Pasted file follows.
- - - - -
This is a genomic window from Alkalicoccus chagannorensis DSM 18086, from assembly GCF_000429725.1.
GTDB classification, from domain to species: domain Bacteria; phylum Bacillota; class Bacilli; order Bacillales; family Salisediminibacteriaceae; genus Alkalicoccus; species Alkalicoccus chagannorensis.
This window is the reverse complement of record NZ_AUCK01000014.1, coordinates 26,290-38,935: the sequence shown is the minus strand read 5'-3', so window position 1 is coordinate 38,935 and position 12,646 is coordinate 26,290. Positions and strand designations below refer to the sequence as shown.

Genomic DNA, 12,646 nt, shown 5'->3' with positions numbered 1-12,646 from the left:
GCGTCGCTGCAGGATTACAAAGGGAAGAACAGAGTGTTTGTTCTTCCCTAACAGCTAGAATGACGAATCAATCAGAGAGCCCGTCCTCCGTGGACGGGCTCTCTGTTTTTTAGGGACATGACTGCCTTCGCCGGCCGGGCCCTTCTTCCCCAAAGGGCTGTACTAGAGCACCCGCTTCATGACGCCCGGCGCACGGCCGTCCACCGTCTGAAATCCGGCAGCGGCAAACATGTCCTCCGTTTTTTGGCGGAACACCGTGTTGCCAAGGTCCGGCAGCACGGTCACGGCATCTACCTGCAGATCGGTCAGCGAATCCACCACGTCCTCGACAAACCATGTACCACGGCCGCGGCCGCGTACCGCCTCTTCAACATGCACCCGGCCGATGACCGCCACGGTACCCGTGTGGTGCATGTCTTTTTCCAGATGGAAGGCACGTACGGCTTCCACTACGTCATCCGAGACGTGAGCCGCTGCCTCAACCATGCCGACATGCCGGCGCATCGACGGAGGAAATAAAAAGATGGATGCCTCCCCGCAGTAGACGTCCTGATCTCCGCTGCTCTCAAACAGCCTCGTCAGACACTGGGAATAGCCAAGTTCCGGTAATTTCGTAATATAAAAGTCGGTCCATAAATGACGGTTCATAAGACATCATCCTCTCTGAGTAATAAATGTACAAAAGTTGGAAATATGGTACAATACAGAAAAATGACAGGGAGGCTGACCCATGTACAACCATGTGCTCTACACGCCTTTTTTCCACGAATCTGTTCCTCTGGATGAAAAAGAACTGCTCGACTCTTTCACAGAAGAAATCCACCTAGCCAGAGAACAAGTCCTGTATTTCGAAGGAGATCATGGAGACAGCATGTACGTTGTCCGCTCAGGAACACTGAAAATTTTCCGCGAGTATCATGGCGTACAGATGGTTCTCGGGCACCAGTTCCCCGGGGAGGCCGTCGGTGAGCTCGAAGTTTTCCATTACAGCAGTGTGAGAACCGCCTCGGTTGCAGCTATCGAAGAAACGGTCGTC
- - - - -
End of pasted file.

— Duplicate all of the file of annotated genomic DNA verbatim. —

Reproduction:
This is a genomic window from Alkalicoccus chagannorensis DSM 18086, from assembly GCF_000429725.1.
GTDB classification, from domain to species: domain Bacteria; phylum Bacillota; class Bacilli; order Bacillales; family Salisediminibacteriaceae; genus Alkalicoccus; species Alkalicoccus chagannorensis.
This window is the reverse complement of record NZ_AUCK01000014.1, coordinates 26,290-38,935: the sequence shown is the minus strand read 5'-3', so window position 1 is coordinate 38,935 and position 12,646 is coordinate 26,290. Positions and strand designations below refer to the sequence as shown.

Genomic DNA, 12,646 nt, shown 5'->3' with positions numbered 1-12,646 from the left:
GCGTCGCTGCAGGATTACAAAGGGAAGAACAGAGTGTTTGTTCTTCCCTAACAGCTAGAATGACGAATCAATCAGAGAGCCCGTCCTCCGTGGACGGGCTCTCTGTTTTTTAGGGACATGACTGCCTTCGCCGGCCGGGCCCTTCTTCCCCAAAGGGCTGTACTAGAGCACCCGCTTCATGACGCCCGGCGCACGGCCGTCCACCGTCTGAAATCCGGCAGCGGCAAACATGTCCTCCGTTTTTTGGCGGAACACCGTGTTGCCAAGGTCCGGCAGCACGGTCACGGCATCTACCTGCAGATCGGTCAGCGAATCCACCACGTCCTCGACAAACCATGTACCACGGCCGCGGCCGCGTACCGCCTCTTCAACATGCACCCGGCCGATGACCGCCACGGTACCCGTGTGGTGCATGTCTTTTTCCAGATGGAAGGCACGTACGGCTTCCACTACGTCATCCGAGACGTGAGCCGCTGCCTCAACCATGCCGACATGCCGGCGCATCGACGGAGGAAATAAAAAGATGGATGCCTCCCCGCAGTAGACGTCCTGATCTCCGCTGCTCTCAAACAGCCTCGTCAGACACTGGGAATAGCCAAGTTCCGGTAATTTCGTAATATAAAAGTCGGTCCATAAATGACGGTTCATAAGACATCATCCTCTCTGAGTAATAAATGTACAAAAGTTGGAAATATGGTACAATACAGAAAAATGACAGGGAGGCTGACCCATGTACAACCATGTGCTCTACACGCCTTTTTTCCACGAATCTGTTCCTCTGGATGAAAAAGAACTGCTCGACTCTTTCACAGAAGAAATCCACCTAGCCAGAGAACAAGTCCTGTATTTCGAAGGAGATCATGGAGACAGCATGTACGTTGTCCGCTCAGGAACACTGAAAATTTTCCGCGAGTATCATGGCGTACAGATGGTTCTCGGGCACCAGTTCCCCGGGGAGGCCGTCGGTGAGCTCGAAGTTTTCCATTACAGCAGTGTGAGAACCGCCTCGGTTGCAGCTATCGAAGAAACGGTCGTC